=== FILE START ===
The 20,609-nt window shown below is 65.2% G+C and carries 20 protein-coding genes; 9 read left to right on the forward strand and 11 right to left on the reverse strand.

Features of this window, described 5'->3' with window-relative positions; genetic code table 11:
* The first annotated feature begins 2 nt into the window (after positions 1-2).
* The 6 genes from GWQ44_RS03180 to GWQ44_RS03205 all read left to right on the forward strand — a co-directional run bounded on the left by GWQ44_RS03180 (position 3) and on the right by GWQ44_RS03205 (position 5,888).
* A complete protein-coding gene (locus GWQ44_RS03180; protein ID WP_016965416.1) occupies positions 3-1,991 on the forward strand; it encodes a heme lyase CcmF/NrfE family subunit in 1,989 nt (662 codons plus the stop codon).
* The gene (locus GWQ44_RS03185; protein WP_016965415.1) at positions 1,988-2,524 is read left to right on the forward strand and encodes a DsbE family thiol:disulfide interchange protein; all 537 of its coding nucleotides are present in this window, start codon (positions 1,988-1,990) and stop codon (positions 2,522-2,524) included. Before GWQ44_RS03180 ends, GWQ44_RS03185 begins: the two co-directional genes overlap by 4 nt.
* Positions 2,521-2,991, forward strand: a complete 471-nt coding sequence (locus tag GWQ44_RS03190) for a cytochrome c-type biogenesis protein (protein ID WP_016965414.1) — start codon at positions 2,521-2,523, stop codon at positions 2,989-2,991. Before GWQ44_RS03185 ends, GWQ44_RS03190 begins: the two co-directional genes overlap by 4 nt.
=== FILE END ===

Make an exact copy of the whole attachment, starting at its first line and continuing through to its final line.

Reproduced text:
The 20,609-nt window shown below is 65.2% G+C and carries 20 protein-coding genes; 9 read left to right on the forward strand and 11 right to left on the reverse strand.

Features of this window, described 5'->3' with window-relative positions; genetic code table 11:
* The first annotated feature begins 2 nt into the window (after positions 1-2).
* The 6 genes from GWQ44_RS03180 to GWQ44_RS03205 all read left to right on the forward strand — a co-directional run bounded on the left by GWQ44_RS03180 (position 3) and on the right by GWQ44_RS03205 (position 5,888).
* A complete protein-coding gene (locus GWQ44_RS03180; protein ID WP_016965416.1) occupies positions 3-1,991 on the forward strand; it encodes a heme lyase CcmF/NrfE family subunit in 1,989 nt (662 codons plus the stop codon).
* The gene (locus GWQ44_RS03185; protein WP_016965415.1) at positions 1,988-2,524 is read left to right on the forward strand and encodes a DsbE family thiol:disulfide interchange protein; all 537 of its coding nucleotides are present in this window, start codon (positions 1,988-1,990) and stop codon (positions 2,522-2,524) included. Before GWQ44_RS03180 ends, GWQ44_RS03185 begins: the two co-directional genes overlap by 4 nt.
* Positions 2,521-2,991, forward strand: a complete 471-nt coding sequence (locus tag GWQ44_RS03190) for a cytochrome c-type biogenesis protein (protein ID WP_016965414.1) — start codon at positions 2,521-2,523, stop codon at positions 2,989-2,991. Before GWQ44_RS03185 ends, GWQ44_RS03190 begins: the two co-directional genes overlap by 4 nt.